Led Zeppelin Answered Its ‘Houses of the Holy’ Critics in Explosive Fashion

If you want a laugh sometime, go back through old Rolling Stone reviews of Led Zeppelin albums. Reviewing the earliest records, the magazine’s Zep critic compared Robert Plant unfavorably to Rod Stewart and dismissed the guitar work of Jimmy Page.

It didn’t get better with the widely misunderstood Led Zeppelin III (1970). And, just when you thought the group had silenced its critics with Led Zeppelin IV (1971), the band followed that blockbuster with Houses of the Holy (1973).

Reviewing Houses for Rolling Stone, Gordon Fletcher called it “one of the dullest and most confusing albums” he’d heard all year. While Fletcher praised the early Zep releases, he believed the band had lost its way by the fifth LP.

While Zeppelin’s band members had grown disgusted with critics by then, they clearly listened. And when the group released Physical Graffiti in ’75, you could read the opening tracks as a response to Houses of the Holy critics.

Led Zeppelin was stung by the reviews for ‘Houses of the Holy’

Jimmy Page plays guitar while John Bonham swings his drum stick at his drum kit during a 1977 Led Zeppelin performance
Jimmy Page, John Bonham performing live onstage | George De Sota/Redferns

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While many artists say they don’t read reviews, Led Zeppelin never pretended such a thing. The band was furious about the early reviews, and Page quit speaking to the press for a long time after the poor notices for III. The cycle began anew with Houses of the Holy.

In Hammer of the Gods, Stephen Davis reported on Plant’s response to the reviews. (He said Plant and the band had been hurt by them.) Though the Zep was setting records at sold-out shows, they felt that critics hadn’t appreciated their artistry. You couldn’t blame them.

After they completed the House of the Holy tour, the band responded the only way they could — with a new album. Their sixth LP, Physical Graffiti, turned out to be their only double studio album.

If you were looking for hints of a response from the Zep, you only had to listen to the first of its four sides. The band didn’t waste anytime dropping the sledgehammer with the opening track. And the Zep didn’t let up until the needle ran through the final groove.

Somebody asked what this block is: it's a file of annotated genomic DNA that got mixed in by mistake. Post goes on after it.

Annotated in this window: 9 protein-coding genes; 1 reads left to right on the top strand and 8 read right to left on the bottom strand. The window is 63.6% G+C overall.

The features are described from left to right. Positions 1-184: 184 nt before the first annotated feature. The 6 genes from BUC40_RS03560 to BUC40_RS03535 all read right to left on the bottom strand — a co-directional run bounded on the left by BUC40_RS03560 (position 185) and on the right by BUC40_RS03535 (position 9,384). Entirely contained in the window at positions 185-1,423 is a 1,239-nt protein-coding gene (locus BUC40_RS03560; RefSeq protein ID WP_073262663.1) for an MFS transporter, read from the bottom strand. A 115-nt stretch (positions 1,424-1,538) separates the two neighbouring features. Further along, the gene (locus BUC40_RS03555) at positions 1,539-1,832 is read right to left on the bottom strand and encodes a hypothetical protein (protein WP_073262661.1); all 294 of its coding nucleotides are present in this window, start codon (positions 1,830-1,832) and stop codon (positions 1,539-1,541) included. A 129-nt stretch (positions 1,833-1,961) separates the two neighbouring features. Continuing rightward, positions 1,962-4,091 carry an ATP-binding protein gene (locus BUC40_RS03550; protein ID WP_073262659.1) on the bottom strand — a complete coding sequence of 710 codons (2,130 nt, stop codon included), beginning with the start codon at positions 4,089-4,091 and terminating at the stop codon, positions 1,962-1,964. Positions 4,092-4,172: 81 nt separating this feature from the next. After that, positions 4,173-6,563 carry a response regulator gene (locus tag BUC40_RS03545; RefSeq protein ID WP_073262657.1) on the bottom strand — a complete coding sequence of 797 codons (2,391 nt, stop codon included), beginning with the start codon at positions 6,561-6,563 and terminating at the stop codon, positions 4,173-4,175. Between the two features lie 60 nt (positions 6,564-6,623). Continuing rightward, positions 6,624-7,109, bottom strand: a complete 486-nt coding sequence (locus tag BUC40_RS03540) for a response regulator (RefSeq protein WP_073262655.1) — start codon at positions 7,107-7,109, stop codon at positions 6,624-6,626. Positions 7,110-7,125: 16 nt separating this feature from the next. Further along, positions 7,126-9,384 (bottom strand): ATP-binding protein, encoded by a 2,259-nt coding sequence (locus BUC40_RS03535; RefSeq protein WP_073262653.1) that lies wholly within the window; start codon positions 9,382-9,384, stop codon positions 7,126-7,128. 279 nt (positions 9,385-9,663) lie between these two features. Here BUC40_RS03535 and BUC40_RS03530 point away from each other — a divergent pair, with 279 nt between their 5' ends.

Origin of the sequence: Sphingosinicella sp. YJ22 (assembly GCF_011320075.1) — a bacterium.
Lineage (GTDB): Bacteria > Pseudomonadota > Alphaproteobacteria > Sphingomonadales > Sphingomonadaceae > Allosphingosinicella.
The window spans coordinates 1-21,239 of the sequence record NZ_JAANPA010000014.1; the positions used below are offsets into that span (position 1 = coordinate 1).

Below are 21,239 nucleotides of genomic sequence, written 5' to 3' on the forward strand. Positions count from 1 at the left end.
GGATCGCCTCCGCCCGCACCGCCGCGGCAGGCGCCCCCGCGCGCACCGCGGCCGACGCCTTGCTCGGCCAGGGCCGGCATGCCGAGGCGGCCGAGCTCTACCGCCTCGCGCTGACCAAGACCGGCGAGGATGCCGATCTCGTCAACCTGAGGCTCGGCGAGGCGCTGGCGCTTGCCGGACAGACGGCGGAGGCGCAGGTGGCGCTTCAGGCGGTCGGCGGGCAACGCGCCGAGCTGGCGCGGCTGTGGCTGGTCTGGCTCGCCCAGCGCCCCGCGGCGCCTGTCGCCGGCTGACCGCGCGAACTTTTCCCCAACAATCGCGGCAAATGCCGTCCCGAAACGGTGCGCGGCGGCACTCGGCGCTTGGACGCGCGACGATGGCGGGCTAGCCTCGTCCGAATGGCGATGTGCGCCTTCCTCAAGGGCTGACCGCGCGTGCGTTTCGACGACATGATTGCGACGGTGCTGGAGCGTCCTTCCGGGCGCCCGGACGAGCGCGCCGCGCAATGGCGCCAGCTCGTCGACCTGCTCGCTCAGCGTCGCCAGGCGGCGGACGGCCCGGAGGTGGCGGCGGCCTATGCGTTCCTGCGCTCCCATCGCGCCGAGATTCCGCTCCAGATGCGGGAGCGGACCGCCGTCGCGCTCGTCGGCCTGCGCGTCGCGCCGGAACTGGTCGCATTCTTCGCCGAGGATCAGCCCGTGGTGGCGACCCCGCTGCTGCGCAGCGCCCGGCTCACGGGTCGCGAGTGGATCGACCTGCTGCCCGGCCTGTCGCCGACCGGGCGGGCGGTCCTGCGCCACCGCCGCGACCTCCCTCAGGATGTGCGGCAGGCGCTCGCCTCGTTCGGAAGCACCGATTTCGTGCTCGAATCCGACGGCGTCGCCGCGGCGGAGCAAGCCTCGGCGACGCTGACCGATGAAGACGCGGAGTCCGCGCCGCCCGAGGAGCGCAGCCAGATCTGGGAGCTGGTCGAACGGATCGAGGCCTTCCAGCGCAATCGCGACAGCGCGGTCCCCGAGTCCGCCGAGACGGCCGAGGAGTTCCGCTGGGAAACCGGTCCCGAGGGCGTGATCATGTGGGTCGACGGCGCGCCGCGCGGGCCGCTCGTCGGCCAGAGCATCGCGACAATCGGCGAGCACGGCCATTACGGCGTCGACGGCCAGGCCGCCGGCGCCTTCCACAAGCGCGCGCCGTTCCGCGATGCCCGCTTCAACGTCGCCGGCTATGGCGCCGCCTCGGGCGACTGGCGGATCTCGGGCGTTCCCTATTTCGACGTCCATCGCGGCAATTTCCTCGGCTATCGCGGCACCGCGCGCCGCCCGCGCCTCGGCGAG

Zeppelin opened ‘Physical Graffiti’ with 3 of its heaviest songs

Led Zeppelin band photo, taken outdoors. The members of the group look into the camera and Robert Plant smokes a cigarette
John Bonham, Robert Plant, Jimmy Page and John Paul Jones of Led Zeppelin | Chris Walter/WireImage

On Houses of the Holy, Zeppelin allowed itself a few laughs. One came in the James Brown tribute, “The Crunge”; another came on “D’yer Mak’er.” But the band set aside blues rock entirely for its fifth LP. That trend didn’t continue with Physical Graffiti.

“Custard Pie,” the opening track, hit as hard as anything the band ever recorded. John Bonham sounded fit to beat a hole in his drum skins on that one. Next came “The Rover,” followed by the crushing blues of “In My Time of Dying.”

Bonham’s work on Physical Graffiti still stands as a high point of rock drumming. (See: “In My Time of Dying” at 3:45.) The thing is, Bonham’s bandmates were there matching him, note for note. Page’s slide guitar positively screams on “In My Time of Dying.” Meanwhile, Plant’s harmonica howls on “Custard Pie.”

The onslaught didn’t end with side 1, either. After Zep trotted out “Houses of the Holy” (obviously from a past session), Physical Graffiti kept rolling with the menacing funk of “Trampled Under Foot” (featuring John Paul Jones on clavinet). If such things matter, the critics got the message. They loved the album. And that was before they even got to “Kashmir.”